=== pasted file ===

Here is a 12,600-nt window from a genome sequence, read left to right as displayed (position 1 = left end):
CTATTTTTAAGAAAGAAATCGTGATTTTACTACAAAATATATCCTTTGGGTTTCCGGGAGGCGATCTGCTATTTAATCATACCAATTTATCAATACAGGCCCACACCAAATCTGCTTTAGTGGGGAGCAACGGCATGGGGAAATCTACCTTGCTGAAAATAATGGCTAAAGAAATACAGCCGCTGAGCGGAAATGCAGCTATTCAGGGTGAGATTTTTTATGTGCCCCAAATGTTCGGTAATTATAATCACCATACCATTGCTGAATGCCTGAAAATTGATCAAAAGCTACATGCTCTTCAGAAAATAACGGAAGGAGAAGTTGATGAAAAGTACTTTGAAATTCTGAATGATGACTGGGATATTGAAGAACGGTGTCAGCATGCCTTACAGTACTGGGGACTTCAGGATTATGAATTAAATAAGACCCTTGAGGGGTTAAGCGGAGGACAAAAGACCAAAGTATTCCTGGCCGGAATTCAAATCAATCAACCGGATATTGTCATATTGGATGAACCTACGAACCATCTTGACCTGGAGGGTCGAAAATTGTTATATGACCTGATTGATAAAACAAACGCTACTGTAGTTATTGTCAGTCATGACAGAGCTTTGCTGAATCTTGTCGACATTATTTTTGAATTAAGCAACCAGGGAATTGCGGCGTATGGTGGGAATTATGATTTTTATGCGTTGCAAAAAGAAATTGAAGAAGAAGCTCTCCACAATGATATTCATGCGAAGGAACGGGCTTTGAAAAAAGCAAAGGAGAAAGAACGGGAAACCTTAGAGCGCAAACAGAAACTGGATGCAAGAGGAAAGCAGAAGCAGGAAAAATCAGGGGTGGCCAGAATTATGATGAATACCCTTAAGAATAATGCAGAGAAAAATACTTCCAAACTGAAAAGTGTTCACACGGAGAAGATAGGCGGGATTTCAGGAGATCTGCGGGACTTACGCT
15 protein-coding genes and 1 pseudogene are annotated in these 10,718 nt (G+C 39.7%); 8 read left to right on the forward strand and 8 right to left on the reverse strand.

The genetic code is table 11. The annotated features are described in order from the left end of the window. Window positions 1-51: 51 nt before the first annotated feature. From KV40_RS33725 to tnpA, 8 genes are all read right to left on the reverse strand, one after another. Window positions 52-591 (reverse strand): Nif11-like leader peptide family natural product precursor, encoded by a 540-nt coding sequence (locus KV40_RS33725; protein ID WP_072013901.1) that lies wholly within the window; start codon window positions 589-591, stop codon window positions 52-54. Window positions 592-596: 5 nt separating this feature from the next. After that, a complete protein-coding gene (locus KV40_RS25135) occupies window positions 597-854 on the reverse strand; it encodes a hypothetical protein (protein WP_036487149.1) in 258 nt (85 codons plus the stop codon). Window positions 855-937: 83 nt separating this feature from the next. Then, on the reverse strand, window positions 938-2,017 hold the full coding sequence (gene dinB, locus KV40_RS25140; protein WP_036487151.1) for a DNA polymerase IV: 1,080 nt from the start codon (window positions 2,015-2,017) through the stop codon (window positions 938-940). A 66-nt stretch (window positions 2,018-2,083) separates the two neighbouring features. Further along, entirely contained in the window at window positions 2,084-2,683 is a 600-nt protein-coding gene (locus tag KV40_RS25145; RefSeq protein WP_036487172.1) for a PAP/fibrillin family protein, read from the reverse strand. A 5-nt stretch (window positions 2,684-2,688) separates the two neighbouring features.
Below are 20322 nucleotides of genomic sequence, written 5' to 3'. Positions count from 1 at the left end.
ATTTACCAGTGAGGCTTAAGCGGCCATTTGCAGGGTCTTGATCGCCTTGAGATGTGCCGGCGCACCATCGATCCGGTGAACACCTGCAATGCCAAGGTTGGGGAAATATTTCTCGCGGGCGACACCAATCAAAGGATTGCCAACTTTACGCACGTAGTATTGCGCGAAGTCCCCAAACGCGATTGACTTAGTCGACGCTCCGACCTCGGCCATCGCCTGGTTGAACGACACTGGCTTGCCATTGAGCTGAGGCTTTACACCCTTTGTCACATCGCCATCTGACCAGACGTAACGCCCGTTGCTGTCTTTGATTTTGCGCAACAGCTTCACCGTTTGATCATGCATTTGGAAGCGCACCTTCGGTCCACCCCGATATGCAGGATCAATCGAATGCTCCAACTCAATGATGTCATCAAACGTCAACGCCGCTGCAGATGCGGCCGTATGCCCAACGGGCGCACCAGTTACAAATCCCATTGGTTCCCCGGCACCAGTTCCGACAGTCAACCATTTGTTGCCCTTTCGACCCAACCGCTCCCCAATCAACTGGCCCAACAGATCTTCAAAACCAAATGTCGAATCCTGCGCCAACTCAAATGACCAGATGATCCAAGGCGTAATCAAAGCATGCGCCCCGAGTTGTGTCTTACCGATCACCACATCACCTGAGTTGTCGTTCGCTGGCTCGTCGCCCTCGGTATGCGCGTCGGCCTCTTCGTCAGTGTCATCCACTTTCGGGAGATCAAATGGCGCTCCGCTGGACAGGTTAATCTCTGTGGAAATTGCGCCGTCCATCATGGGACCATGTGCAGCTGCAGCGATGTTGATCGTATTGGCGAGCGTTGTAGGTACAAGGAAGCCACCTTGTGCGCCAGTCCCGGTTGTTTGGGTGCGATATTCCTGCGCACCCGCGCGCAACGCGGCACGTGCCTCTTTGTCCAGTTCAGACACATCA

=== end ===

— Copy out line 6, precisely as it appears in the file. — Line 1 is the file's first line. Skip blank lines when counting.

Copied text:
ATTTACCAGTGAGGCTTAAGCGGCCATTTGCAGGGTCTTGATCGCCTTGAGATGTGCCGGCGCACCATCGATCCGGTGAACACCTGCAATGCCAAGGTTGGGGAAATATTTCTCGCGGGCGACACCAATCAAAGGATTGCCAACTTTACGCACGTAGTATTGCGCGAAGTCCCCAAACGCGATTGACTTAGTCGACGCTCCGACCTCGGCCATCGCCTGGTTGAACGACACTGGCTTGCCATTGAGCTGAGGCTTTACACCCTTTGTCACATCGCCATCTGACCAGACGTAACGCCCGTTGCTGTCTTTGATTTTGCGCAACAGCTTCACCGTTTGATCATGCATTTGGAAGCGCACCTTCGGTCCACCCCGATATGCAGGATCAATCGAATGCTCCAACTCAATGATGTCATCAAACGTCAACGCCGCTGCAGATGCGGCCGTATGCCCAACGGGCGCACCAGTTACAAATCCCATTGGTTCCCCGGCACCAGTTCCGACAGTCAACCATTTGTTGCCCTTTCGACCCAACCGCTCCCCAATCAACTGGCCCAACAGATCTTCAAAACCAAATGTCGAATCCTGCGCCAACTCAAATGACCAGATGATCCAAGGCGTAATCAAAGCATGCGCCCCGAGTTGTGTCTTACCGATCACCACATCACCTGAGTTGTCGTTCGCTGGCTCGTCGCCCTCGGTATGCGCGTCGGCCTCTTCGTCAGTGTCATCCACTTTCGGGAGATCAAATGGCGCTCCGCTGGACAGGTTAATCTCTGTGGAAATTGCGCCGTCCATCATGGGACCATGTGCAGCTGCAGCGATGTTGATCGTATTGGCGAGCGTTGTAGGTACAAGGAAGCCACCTTGTGCGCCAGTCCCGGTTGTTTGGGTGCGATATTCCTGCGCACCCGCGCGCAACGCGGCACGTGCCTCTTTGTCCAGTTCAGACACATCA